Smallpox Vaccine Has "No Serious Side Effects," Military Study Concludes
By Sgt. 1st Class Doug Sample
American Forces Press Service
WASHINGTON, Jun. 25, 2003 Mass smallpox vaccinations can be conducted safely with "very low" rates of serious adverse effects, the Defense Department's senior medical official said today.
And the military will continue with its vaccination program because the smallpox bioterror threat remains, said Dr. William Winkenwerder, assistant secretary of defense for health affairs, during a press briefing at the National Press Club.
"Although we are no longer vaccinating service members at the rate we witnessed earlier in the program, we continue to vaccinate those who are serving or who soon will be serving in high-risk areas," he noted.
"Our experience demonstrates that on a large scale the smallpox vaccination program can be conducted safely," Winkenwerder said.
DoD's top doctor pointed out that there are risks associated with the smallpox vaccination, even though significant side effects are rare and death, very rare. But, he added, "Our experience is that it is possible to reduce those risks associated with the vaccine."
According to information from the five and a half-month military study, DoD administered 450,293 smallpox vaccinations, including more than 50,000 per week at the peak of the military vaccination program.
The study began Dec. 13, 2002, the day after President Bush announced the plan to vaccinate the military, and ended May 28, 2003.
During that period, the military began vaccinating selected military personnel in a national program of preparedness against the use of smallpox as a biological weapon.
Army Col. John D. Grabenstein, deputy director for clinical operations at the Military Vaccine Agency, said the study proved that the vaccine was administered without many adverse reactions, such as skin irritation and blister rashes, or risks associated with the vaccine.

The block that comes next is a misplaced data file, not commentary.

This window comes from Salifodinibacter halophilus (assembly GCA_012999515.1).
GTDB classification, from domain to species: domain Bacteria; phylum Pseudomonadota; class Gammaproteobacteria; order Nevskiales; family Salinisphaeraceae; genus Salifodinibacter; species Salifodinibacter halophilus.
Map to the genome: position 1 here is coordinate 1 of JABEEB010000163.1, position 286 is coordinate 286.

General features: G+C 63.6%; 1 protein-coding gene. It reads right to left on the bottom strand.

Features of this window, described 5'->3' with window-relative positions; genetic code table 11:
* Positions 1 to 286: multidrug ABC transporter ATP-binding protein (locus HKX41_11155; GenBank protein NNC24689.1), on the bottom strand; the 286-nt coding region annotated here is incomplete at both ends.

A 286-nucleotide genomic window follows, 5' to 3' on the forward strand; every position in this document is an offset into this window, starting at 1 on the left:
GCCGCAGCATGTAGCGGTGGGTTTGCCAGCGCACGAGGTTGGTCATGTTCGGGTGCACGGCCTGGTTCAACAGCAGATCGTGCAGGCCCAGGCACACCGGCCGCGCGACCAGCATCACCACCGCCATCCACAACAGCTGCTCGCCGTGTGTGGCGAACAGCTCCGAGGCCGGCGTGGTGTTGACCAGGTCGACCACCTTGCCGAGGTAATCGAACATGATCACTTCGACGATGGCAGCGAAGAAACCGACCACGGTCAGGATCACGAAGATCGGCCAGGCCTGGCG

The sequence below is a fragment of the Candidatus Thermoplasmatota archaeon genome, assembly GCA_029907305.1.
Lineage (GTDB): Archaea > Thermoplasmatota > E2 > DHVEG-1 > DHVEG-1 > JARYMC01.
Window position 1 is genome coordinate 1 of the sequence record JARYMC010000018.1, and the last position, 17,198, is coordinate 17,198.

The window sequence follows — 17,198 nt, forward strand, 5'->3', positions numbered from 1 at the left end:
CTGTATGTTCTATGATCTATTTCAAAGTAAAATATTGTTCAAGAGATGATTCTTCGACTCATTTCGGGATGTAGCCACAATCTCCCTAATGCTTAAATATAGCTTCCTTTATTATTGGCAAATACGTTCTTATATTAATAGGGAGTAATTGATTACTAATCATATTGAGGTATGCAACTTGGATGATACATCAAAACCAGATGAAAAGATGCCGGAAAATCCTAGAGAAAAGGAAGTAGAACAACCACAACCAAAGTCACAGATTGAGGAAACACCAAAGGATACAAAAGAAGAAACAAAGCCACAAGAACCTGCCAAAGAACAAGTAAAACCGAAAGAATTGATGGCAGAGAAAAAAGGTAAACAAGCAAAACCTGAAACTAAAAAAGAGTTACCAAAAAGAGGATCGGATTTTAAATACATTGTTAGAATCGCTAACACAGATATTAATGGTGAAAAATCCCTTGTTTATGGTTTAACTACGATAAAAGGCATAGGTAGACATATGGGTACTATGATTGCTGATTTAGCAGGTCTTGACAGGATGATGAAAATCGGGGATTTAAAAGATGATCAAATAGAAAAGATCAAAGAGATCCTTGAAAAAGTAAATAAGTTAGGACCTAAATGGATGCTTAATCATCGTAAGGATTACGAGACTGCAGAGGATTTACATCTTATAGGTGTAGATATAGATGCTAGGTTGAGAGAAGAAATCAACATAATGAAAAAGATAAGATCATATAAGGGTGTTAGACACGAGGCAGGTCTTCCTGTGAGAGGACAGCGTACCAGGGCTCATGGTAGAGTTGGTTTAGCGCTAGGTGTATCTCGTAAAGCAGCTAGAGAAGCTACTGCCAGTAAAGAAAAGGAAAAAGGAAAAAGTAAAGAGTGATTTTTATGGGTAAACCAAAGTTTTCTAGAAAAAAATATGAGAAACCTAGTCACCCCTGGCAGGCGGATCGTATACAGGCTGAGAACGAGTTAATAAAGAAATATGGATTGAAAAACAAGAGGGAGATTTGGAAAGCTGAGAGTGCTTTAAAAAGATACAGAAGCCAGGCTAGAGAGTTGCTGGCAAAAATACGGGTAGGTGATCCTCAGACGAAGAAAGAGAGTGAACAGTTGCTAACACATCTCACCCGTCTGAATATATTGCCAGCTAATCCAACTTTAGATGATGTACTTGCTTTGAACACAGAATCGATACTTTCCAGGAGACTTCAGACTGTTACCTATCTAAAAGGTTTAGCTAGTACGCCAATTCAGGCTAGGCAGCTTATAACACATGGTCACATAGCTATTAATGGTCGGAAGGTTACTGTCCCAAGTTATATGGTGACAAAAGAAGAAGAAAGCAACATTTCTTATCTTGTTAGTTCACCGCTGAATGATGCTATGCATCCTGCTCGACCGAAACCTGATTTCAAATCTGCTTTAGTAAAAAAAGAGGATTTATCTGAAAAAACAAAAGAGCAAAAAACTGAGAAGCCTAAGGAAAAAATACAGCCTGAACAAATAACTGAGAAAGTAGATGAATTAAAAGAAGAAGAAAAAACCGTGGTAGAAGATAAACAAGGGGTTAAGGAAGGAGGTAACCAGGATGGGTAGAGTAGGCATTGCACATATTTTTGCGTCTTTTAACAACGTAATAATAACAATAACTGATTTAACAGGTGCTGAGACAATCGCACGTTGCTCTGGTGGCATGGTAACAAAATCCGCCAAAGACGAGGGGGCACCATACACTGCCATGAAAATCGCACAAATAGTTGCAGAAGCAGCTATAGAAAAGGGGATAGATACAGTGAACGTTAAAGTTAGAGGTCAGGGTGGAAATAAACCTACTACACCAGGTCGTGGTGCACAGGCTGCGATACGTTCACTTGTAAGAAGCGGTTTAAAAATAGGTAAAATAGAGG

Grabenstein, who along with Winkenwerder co-authored a report on the vaccination study, said that adverse incidents were not as apparent as historical data would suggest.
"Itching at the vaccination site was reported by about 60 percent of those vaccinated," Grabenstein said. In addition, he said that cases of "blister rashes were mild and that they were treated on an outpatient basis.
He also noted that only 3 percent needed to take sick leave after being vaccinated. That leave lasted roughly a day and a half, he said.
Winkenwerder said key elements of keeping risks to a minimum during the vaccination program include comprehensive training of medical staff; education and careful screening of service members to be vaccinated; close monitoring following vaccination; and early intervention when adverse events occur.
He noted one very important finding in the study: no cases of transmission of vaccine virus from the health care worker to the patient.
But there were some concerns about the study. Winkenwerder said acute myopericarditis - inflammation of the membrane covering the heart - occurred in a small number of service members who received the vaccine: about 1 in 12,000, or 37, people.
"All of these individuals have recovered or they are recovering and we will continue to follow them," he said.
Grabenstein also refuted media accounts of the vaccine causing heart attacks in military personnel.
"We have had several heart attacks among smallpox vaccines, but no more than we have had among a similar amount of unvaccinated people," he said. "So our conclusion is that heart attacks and small pox vaccination are unrelated," he said.
Winkenwerder said that information learned from the study will provide the American medical community and public with "current, factual information that will be useful as the U.S. moves forward with its vaccination program."
The study's results were reported on the Journal of the American Medical Association's Web site at www.jama.ama-assn.org.